Out goes the Ferrari 488 GTB, in comes the Ferrari F8 Tributo. The new car carries over the 488’s twin-turbo 3.9-liter V-8 engine with Pista-level output of 710 horsepower and 568 lb-ft of torque—increases of 49 prancing horses and 7 lb-ft over the GTB. That makes it Ferrari’s most powerful V-8 series-production car to date, and is said to be enough to rocket the Tributo to 62 mph in 2.9 seconds and to a top speed of 211 mph. Ferrari promises this car will sound better, too, the more-muffled noise that accompanied the adoption of turbocharging being a key complaint from critics and customers alike.
In addition to being more powerful, the F8 Tributo is also said to be lighter (by 88 pounds) and more aerodynamic (by 10 percent, although we’re not sure what exactly is being measured) than the car it replaces. Ferrari has refined the S-Duct that we first saw on the incredible 488 Pista to improve front-end downforce by 15 percent compared to the 488 GTB; the duct directs air from the lower center part of the front bumper through the body in an S pattern, and on to an exit in the hood. New brake-cooling intakes added just above the headlamps—now thin LEDs—improve airflow to the binders. No transmission info was given, but expect a seven-speed dual-clutch automatic to be the sole offering.
The Ferrari F8 Tributo incorporates the latest version of Side Slip Angle Control with Ferrari Dynamic Enhancer, the latter of which here can be activated in Race mode for the first time. Side Slip Angle Control more finely tunes the traction- and stability control to allow drivers to better take advantage of wheelspin in pursuit of quickness without balling up their car, while Dynamic Enhancer is basically the company’s drift mode and helps drivers better maintain and control the car when it’s moving laterally at more lurid angles. Also updated are the programming for the various chassis modes selected via the steering-wheel-mounted manettino dial. Speaking of which, Ferrari also redesigned the steering wheel rim, making it smaller in diameter.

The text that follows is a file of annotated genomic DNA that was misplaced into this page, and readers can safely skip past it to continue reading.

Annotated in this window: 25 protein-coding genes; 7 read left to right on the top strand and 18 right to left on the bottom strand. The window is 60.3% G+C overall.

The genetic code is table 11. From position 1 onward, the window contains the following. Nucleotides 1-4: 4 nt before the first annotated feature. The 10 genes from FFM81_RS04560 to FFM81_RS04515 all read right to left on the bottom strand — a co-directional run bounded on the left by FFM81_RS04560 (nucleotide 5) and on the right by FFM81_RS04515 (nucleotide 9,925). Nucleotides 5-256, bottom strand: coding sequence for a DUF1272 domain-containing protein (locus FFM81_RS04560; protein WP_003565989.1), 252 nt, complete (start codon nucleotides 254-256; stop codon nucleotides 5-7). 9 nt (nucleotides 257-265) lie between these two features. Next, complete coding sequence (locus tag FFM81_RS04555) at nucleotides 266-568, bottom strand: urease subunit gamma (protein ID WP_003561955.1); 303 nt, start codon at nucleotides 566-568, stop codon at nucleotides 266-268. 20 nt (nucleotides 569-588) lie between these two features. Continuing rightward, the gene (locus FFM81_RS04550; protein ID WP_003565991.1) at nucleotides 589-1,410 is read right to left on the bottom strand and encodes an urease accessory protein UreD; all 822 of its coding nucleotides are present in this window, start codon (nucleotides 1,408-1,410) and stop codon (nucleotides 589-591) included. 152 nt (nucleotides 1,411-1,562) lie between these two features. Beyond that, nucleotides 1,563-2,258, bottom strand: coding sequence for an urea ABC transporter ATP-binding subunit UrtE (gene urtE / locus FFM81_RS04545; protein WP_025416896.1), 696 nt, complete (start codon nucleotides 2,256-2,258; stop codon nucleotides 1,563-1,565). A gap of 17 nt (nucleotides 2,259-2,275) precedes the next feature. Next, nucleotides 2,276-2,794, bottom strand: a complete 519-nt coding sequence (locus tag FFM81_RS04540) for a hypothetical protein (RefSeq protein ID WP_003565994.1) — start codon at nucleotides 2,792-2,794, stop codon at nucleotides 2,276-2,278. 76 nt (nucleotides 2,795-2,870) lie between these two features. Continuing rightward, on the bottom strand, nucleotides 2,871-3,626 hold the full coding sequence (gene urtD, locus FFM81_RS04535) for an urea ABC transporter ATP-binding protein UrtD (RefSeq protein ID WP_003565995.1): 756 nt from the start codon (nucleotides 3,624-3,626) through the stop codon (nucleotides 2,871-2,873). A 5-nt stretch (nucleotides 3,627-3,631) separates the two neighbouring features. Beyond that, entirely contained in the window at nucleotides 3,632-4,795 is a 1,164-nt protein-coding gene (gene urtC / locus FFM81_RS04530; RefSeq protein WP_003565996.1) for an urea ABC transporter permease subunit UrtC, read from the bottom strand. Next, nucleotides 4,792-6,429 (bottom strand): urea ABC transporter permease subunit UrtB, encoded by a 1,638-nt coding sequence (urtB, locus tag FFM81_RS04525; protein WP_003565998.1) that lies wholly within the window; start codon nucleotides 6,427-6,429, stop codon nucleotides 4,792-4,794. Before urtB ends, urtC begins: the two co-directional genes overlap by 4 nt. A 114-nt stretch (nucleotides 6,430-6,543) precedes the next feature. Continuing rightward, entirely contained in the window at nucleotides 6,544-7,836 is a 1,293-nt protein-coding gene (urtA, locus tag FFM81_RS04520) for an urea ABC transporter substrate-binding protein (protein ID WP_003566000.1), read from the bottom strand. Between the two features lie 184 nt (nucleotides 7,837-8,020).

As to the aesthetics, Ferrari has returned to the four-taillamp design seen on most of its prior eight-cylinder mid-engine offerings. The car has similar proportions to the 488 but is much prettier to our eyes than the car it replaces, with a more sensual look than the slightly technoid 488, and we love the sorta-louvered polycarbonate engine cover. Inside, the cabin is driver focused and adopts Ferrari’s latest telematics with two screens flanking a central tachometer and a small display on the passenger side of the dashboard.
Seemingly far more than an evolution of the 488, the F8 Tributo will make its first appearance at the Geneva Motor Show next week, when we expect to learn more.